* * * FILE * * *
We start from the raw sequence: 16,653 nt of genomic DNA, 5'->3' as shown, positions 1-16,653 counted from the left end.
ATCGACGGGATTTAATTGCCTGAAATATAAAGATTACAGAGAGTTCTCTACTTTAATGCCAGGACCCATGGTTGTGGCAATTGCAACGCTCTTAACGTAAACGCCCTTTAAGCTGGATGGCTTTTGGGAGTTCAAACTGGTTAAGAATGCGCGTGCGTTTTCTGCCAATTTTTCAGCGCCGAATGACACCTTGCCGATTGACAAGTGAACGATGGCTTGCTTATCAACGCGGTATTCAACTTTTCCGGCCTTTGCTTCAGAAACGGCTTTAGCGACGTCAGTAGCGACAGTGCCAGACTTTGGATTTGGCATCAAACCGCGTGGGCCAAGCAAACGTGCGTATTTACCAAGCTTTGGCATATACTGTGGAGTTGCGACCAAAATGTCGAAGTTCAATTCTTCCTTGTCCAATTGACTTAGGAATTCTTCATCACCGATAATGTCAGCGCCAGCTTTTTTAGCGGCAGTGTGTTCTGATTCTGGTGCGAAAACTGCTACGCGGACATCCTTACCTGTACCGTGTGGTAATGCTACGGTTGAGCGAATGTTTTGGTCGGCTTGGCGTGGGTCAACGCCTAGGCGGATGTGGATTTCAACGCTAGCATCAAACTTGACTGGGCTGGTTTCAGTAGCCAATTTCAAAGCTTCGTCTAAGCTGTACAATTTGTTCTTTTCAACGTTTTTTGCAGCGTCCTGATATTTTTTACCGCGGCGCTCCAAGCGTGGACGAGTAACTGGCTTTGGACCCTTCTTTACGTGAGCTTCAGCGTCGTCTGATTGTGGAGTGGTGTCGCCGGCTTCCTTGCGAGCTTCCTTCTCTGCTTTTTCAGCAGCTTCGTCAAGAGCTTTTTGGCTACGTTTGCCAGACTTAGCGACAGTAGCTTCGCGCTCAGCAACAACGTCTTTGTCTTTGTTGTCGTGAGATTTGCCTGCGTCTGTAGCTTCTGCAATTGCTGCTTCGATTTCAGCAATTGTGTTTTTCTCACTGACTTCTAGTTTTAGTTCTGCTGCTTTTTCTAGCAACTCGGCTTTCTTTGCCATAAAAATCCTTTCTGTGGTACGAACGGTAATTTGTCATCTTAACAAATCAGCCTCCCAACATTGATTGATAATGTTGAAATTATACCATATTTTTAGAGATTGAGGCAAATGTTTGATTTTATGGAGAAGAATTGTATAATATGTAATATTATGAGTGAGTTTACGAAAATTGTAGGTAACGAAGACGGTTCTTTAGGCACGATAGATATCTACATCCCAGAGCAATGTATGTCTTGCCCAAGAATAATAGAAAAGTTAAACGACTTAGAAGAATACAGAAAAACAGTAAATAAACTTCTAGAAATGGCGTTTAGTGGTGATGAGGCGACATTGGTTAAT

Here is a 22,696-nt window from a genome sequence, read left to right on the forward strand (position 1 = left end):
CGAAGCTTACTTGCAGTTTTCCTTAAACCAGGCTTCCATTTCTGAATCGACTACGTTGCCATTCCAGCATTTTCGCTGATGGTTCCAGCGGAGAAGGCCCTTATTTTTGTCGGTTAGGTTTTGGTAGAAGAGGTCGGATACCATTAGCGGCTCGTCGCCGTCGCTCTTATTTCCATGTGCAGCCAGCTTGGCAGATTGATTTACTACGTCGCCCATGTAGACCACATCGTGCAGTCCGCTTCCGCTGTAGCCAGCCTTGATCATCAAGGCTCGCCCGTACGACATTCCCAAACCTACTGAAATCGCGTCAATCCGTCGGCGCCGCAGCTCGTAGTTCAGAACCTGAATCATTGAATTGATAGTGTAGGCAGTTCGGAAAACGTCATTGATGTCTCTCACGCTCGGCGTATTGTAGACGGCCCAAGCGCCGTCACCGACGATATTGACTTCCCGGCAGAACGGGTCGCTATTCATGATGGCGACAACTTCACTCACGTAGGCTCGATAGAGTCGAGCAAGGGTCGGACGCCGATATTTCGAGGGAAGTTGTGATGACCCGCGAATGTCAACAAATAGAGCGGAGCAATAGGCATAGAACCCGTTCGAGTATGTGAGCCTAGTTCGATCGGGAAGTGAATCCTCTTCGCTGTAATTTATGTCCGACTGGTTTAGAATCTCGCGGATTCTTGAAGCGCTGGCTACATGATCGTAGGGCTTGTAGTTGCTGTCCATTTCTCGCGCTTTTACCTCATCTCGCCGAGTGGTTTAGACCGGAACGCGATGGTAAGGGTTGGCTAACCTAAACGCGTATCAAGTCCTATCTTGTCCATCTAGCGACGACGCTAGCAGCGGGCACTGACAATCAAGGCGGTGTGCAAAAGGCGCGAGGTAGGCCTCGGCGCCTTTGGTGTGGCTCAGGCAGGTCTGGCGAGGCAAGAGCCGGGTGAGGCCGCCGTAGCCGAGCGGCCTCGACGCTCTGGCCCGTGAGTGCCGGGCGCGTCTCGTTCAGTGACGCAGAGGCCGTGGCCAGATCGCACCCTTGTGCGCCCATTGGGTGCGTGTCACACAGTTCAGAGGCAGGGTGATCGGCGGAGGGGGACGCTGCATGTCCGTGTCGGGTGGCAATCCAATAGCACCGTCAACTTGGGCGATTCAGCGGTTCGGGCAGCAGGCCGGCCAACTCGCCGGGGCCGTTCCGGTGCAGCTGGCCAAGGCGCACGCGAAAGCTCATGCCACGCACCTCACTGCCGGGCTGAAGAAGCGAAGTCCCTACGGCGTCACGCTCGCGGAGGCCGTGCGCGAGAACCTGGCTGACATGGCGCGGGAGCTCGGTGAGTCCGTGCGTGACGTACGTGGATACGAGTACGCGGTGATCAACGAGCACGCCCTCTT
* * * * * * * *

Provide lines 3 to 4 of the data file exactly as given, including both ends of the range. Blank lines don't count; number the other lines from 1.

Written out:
Here is a 22,696-nt window from a genome sequence, read left to right on the forward strand (position 1 = left end):
CGAAGCTTACTTGCAGTTTTCCTTAAACCAGGCTTCCATTTCTGAATCGACTACGTTGCCATTCCAGCATTTTCGCTGATGGTTCCAGCGGAGAAGGCCCTTATTTTTGTCGGTTAGGTTTTGGTAGAAGAGGTCGGATACCATTAGCGGCTCGTCGCCGTCGCTCTTATTTCCATGTGCAGCCAGCTTGGCAGATTGATTTACTACGTCGCCCATGTAGACCACATCGTGCAGTCCGCTTCCGCTGTAGCCAGCCTTGATCATCAAGGCTCGCCCGTACGACATTCCCAAACCTACTGAAATCGCGTCAATCCGTCGGCGCCGCAGCTCGTAGTTCAGAACCTGAATCATTGAATTGATAGTGTAGGCAGTTCGGAAAACGTCATTGATGTCTCTCACGCTCGGCGTATTGTAGACGGCCCAAGCGCCGTCACCGACGATATTGACTTCCCGGCAGAACGGGTCGCTATTCATGATGGCGACAACTTCACTCACGTAGGCTCGATAGAGTCGAGCAAGGGTCGGACGCCGATATTTCGAGGGAAGTTGTGATGACCCGCGAATGTCAACAAATAGAGCGGAGCAATAGGCATAGAACCCGTTCGAGTATGTGAGCCTAGTTCGATCGGGAAGTGAATCCTCTTCGCTGTAATTTATGTCCGACTGGTTTAGAATCTCGCGGATTCTTGAAGCGCTGGCTACATGATCGTAGGGCTTGTAGTTGCTGTCCATTTCTCGCGCTTTTACCTCATCTCGCCGAGTGGTTTAGACCGGAACGCGATGGTAAGGGTTGGCTAACCTAAACGCGTATCAAGTCCTATCTTGTCCATCTAGCGACGACGCTAGCAGCGGGCACTGACAATCAAGGCGGTGTGCAAAAGGCGCGAGGTAGGCCTCGGCGCCTTTGGTGTGGCTCAGGCAGGTCTGGCGAGGCAAGAGCCGGGTGAGGCCGCCGTAGCCGAGCGGCCTCGACGCTCTGGCCCGTGAGTGCCGGGCGCGTCTCGTTCAGTGACGCAGAGGCCGTGGCCAGATCGCACCCTTGTGCGCCCATTGGGTGCGTGTCACACAGTTCAGAGGCAGGGTGATCGGCGGAGGGGGACGCTGCATGTCCGTGTCGGGTGGCAATCCAATAGCACCGTCAACTTGGGCGATTCAGCGGTTCGGGCAGCAGGCCGGCCAACTCGCCGGGGCCGTTCCGGTGCAGCTGGCCAAGGCGCACGCGAAAGCTCATGCCACGCACCTCACTGCCGGGCTGAAGAAGCGAAGTCCCTACGGCGTCACGCTCGCGGAGGCCGTGCGCGAGAACCTGGCTGACATGGCGCGGGAGCTCGGTGAGTCCGTGCGTGACGTACGTGGATACGAGTACGCGGTGATCAACGAGCACGCCCTCTT